Here's an idea...perhaps we could erect ANOTHER eye-sore parking lot that no one wants, pay for it with taxpayer money, and - because of the narrowness of the lot - "stack" compact cars on end so as to get the most efficient use out of the available space. And - just to get the Indianapolis city apparatchiks to go along with it - we could slide another political donation under the mayor's door! That "mayoral" cash could go along with the money that's being diverted from much-needed road repairs to pay for unused bike lanes, a cricket field, and effective police protection. Whatcha' say, Indy?

Post a comment to this story

We reserve the right to remove any post that we feel is obscene, profane, vulgar, racist, sexually explicit, abusive, or hateful.
You are legally responsible for what you post and your anonymity is not guaranteed.
Posts that insult, defame, threaten, harass or abuse other readers or people mentioned in IBJ editorial content are also subject to removal. Please respect the privacy of individuals and refrain from posting personal information.
No solicitations, spamming or advertisements are allowed. Readers may post links to other informational websites that are relevant to the topic at hand, but please do not link to objectionable material.
We may remove messages that are unrelated to the topic, encourage illegal activity, use all capital letters or are unreadable.

Messages that are flagged by readers as objectionable will be reviewed and may or may not be removed. Please do not flag a post simply because you disagree with it.

Sponsored by

facebook - twitter on Facebook & Twitter

Follow on TwitterFollow IBJ on Facebook:
Follow on TwitterFollow IBJ's Tweets on these topics:
Subscribe to IBJ
  1. I took Bruce's comments to highlight a glaring issue when it comes to a state's image, and therefore its overall branding. An example is Michigan vs. Indiana. Michigan has done an excellent job of following through on its branding strategy around "Pure Michigan", even down to the detail of the rest stops. Since a state's branding is often targeted to visitors, it makes sense that rest stops, being that point of first impression, should be significant. It is clear that Indiana doesn't care as much about the impression it gives visitors even though our branding as the Crossroads of America does place importance on travel. Bruce's point is quite logical and accurate.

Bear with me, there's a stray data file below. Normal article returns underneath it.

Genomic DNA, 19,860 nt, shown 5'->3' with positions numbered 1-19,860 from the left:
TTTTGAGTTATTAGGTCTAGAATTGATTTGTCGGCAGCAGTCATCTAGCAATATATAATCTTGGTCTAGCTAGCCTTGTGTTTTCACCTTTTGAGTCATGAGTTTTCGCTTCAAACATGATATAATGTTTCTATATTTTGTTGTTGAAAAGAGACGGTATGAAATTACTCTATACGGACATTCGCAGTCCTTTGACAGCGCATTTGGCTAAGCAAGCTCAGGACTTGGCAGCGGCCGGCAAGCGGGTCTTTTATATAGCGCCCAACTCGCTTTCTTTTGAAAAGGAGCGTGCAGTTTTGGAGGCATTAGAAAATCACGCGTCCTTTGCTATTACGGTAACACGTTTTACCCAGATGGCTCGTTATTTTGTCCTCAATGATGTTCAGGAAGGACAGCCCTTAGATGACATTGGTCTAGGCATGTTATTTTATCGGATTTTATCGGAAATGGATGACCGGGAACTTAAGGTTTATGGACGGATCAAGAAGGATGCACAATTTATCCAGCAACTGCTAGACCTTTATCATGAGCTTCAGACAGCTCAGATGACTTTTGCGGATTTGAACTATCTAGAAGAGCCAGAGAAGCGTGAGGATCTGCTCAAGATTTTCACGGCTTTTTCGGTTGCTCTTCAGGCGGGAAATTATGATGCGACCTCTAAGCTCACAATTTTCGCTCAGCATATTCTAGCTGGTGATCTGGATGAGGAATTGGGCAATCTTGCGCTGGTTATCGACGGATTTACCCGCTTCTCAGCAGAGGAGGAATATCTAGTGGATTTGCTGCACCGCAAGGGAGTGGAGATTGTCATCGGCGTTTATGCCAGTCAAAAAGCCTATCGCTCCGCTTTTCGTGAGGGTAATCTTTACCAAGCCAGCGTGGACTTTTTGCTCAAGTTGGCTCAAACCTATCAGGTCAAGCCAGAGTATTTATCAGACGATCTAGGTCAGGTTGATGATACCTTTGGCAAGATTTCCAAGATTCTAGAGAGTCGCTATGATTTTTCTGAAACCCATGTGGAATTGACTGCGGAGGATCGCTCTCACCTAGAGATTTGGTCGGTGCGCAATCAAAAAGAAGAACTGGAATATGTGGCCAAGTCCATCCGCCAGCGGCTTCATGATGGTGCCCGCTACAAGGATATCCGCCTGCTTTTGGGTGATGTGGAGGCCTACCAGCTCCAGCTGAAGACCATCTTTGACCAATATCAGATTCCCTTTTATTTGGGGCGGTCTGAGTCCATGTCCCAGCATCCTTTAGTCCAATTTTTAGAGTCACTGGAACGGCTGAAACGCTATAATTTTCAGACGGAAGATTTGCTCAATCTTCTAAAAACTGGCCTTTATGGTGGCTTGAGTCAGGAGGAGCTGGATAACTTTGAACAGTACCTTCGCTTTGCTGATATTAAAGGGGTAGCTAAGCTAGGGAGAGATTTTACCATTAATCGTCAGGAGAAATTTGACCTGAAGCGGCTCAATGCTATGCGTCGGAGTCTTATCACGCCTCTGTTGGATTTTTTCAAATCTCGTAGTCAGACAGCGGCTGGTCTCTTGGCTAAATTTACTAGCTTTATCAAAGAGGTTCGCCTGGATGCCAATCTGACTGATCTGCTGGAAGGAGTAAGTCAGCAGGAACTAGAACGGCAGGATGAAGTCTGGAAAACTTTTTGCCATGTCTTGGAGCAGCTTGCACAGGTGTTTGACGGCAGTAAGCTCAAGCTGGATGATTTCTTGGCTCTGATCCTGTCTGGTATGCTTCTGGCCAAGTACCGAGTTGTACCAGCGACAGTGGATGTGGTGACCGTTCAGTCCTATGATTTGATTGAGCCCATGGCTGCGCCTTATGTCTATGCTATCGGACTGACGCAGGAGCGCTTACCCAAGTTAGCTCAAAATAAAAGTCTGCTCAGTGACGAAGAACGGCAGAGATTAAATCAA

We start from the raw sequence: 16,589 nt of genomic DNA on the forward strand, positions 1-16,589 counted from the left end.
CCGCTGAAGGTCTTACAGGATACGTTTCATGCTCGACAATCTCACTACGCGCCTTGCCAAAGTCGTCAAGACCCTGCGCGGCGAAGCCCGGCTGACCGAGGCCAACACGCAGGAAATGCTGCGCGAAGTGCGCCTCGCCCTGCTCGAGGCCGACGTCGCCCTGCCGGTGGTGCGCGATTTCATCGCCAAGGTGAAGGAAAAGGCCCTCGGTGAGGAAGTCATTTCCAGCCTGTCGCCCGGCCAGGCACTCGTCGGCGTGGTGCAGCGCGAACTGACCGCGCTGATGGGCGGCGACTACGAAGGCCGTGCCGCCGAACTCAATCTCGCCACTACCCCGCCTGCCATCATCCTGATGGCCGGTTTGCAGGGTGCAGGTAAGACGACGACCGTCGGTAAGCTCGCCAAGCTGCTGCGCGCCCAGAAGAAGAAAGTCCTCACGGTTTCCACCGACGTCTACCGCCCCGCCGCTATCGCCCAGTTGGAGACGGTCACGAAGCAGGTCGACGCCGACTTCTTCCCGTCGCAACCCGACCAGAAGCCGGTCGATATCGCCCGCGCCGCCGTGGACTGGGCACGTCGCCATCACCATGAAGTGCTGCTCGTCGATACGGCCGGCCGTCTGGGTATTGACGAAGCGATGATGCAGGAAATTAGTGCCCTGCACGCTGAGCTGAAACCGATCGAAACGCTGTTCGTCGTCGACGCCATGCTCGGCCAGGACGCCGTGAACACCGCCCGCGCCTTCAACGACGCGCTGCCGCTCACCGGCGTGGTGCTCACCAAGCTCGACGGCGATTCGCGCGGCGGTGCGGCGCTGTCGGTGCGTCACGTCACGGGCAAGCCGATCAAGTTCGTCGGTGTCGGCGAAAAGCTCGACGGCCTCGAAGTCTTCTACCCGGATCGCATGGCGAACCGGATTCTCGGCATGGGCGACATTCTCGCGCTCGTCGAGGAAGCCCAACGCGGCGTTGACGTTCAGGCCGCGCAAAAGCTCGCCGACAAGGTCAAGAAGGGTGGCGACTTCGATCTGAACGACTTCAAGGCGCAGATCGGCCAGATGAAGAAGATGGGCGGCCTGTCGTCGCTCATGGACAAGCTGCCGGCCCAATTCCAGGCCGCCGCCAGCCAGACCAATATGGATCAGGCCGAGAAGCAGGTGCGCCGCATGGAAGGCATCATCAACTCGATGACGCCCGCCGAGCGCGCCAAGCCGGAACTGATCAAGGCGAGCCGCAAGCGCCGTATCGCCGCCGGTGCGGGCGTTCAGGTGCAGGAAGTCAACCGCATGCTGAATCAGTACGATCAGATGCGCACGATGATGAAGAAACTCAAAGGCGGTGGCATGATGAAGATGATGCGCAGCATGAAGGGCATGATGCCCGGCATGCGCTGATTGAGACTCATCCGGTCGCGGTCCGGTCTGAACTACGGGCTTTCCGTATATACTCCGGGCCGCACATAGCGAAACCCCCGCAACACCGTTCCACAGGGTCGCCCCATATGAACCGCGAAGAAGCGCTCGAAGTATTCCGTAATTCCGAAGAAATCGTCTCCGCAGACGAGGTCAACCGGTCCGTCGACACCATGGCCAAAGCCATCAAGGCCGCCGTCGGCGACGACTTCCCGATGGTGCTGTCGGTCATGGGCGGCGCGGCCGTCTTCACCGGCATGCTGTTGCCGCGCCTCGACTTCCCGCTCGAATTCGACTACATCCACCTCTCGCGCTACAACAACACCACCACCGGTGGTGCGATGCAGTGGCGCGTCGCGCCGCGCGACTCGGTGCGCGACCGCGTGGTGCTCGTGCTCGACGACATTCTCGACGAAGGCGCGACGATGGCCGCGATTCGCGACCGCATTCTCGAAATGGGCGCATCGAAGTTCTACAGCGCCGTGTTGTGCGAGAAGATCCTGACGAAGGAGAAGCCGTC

2. I appreciated the article. I guess I have become so accustomed to making my "pit stops" at places where I can ALSO get gasoline and something hot to eat, that I hardly even notice public rest stops anymore. That said, I do concur with the rationale that our rest stops (if we are to have them at all) can and should be both fiscally-responsible AND designed to make a positive impression about our state.

  3. I don't know about the rest of you but I only stop at these places for one reason, and it's not to picnic. I move trucks for dealers and have been to rest areas in most all 48 lower states. Some of ours need upgrading no doubt. Many states rest areas are much worse than ours. In the rest area on I-70 just past Richmond truckers have to hike about a quarter of a mile. When I stop I;m generally in a bit of a hurry. Convenience,not beauty, is a primary concern.

  4. Community Hospital is the only system to not have layoffs? That is not true. Because I was one of the people who was laid off from East. And all of the LPN's have been laid off. Just because their layoffs were not announced or done all together does not mean people did not lose their jobs. They cherry-picked people from departments one by one. But you add them all up and it's several hundred. And East has had a dramatic drop I in patient beds from 800 to around 125. I know because I worked there for 30 years.

  5. I have obtained my 6 gallon badge for my donation of A Positive blood. I'm sorry to hear that my donation was nothing but a profit center for the Indiana Blood Center.